Maura fussed, making tea and offering scones and toast. Saoirse just wanted to be left alone. She lay on a couch in the sun room and stared out over the green fields. She watched the birds flitting in the hedges. The cat came and sat on her stomach. She stroked it and its purring gave her some comfort.

Maura disapproved. "I'll put the cat outside."

"No, it's fine."

Declan sat next to her in an armchair, reading a newspaper.

It seemed that every time Saoirse was about to drop off to sleep Maura would come in with an offer of food or more tea or a platitude.

"Your sister, Declan, remember she had a miscarriage quite late. But then she went on to have the two boys."

"In the old days people had it very tough. There was polio and and hunger and all sorts of disease. A lot of people had children die young."

"You remember Mary Brannigan, Declan? She lost twins very late. It was very sad, she never was able to have any more."

Declan only ever grunted politely to these remarks, but Saoirse could feel herself getting increasingly irritated. She couldn't figure out whether the remarks were supposed to cheer her up, or distract her, or what.

Addressing nobody, looking out the window, Maura spoke again.

"Sure, sometimes these things are just God's way of stopping something that wasn't going to work out."

Saoirse took a breath. She wasn't sure she's heard correctly.

"You know, it can be a terrible trial having a baby with some sort of defect that might not be able to live."

Saoirse was infuriated.

"Well that's a pretty fucking stupid God, isn't it?"

Maura looked stunned.

"Is your God really that dumb that it takes him 14 weeks to decide to do something? How about he could have made Declan have a couple more pints of Guinness that night instead, not be able to knock me up? Or I could have given him a blow-job for his birthday. That would have been a much simpler solution, wouldn't it?"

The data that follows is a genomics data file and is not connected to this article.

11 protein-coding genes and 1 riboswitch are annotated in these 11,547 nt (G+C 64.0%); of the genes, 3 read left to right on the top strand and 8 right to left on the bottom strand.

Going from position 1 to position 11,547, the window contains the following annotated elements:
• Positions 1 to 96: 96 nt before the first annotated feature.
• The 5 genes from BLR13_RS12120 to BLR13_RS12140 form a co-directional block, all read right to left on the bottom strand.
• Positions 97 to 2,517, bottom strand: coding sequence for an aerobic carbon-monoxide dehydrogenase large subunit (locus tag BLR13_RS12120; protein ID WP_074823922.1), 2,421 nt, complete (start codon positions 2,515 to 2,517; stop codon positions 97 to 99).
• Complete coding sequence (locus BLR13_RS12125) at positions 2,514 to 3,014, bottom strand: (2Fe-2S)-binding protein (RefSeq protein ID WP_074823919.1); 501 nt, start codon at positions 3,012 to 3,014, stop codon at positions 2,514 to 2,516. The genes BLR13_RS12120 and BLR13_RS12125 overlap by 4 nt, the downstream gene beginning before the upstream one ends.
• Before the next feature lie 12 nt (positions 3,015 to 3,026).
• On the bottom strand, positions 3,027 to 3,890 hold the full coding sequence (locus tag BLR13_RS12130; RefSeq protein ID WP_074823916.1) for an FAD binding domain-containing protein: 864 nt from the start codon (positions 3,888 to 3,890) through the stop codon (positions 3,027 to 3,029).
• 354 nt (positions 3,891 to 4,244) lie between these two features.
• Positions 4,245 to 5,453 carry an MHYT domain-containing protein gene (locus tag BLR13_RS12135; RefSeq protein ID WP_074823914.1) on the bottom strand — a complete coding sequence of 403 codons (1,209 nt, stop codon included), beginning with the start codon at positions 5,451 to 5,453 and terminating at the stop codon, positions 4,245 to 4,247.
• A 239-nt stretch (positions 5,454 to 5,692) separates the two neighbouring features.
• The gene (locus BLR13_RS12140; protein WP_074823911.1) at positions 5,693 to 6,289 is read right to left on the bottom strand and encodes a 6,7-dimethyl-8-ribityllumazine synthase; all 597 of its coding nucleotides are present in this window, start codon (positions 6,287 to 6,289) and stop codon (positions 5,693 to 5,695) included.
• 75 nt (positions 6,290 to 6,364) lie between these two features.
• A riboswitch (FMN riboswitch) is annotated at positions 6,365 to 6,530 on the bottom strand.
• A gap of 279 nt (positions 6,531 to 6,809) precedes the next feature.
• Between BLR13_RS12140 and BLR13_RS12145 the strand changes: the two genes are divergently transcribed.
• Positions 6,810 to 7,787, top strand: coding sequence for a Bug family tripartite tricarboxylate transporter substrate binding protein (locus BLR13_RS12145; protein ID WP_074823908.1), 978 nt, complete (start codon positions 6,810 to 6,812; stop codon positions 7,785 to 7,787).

Maura turned and left the room.

Declan was about to say something.

"Just don't," said Saoirse, "Just don't."

Declan took their bags to the car and came back in to say goodbye to his mother.

Maura said to Saoirse, "I made a nice Irish stew for you to take."

"I'm vegetarian."

"I know, I know, but you need building up, now, after your loss."

Saoirse stared at her. Was she really this insensitive? She wasn't stupid or incompetent, she'd run her own project management company for years. Saoirse found herself completely at a loss for what to say and how to react. She turned and walked out, sat in the car waiting.

Declan came out, carrying a casserole dish covered with a tea-cloth. He put it on the back seat and waved at his mother as they drove away.

Saoirse rolled down the window to avoid the smell of the stew, but the cold rain was too much. She closed it back up again.

"Stop!" she said, "just there on the left."

There was a lay-by. Declan pulled over. Saoirse got out of the car, took the casserole from the back seat and threw the whole lot into a bin.

She got back into the car and looked at him.

"All over Ireland, every weekend, people must pull over to the side of the road and throw out inappropriate parental offerings of all sorts. Food, knitted caps, fuck knows what else."

She stopped. They sat in the car, not moving.

She looked across at Declan.

"What?" she asked.

He shook his head slowly.


"A blowjob for my birthday," he said. "Did you see my mother's face? I was mortified myself."

She snickered.

Suddenly the two of them were laughing hysterically. He reached for her and she leaned over and rested her head on his shoulder while he stroked her hair.

After a few moments they finished laughing.

She sat back and adjusted her seat belt.

Declan looked in the mirror, turned on the indicator, and they drove on towards Kilkee.

Copyright © Gerry Gaffney 2023

If you enjoyed this story, please consider leaving a positive review at iTunes, Spotify, or wherever you accessed it.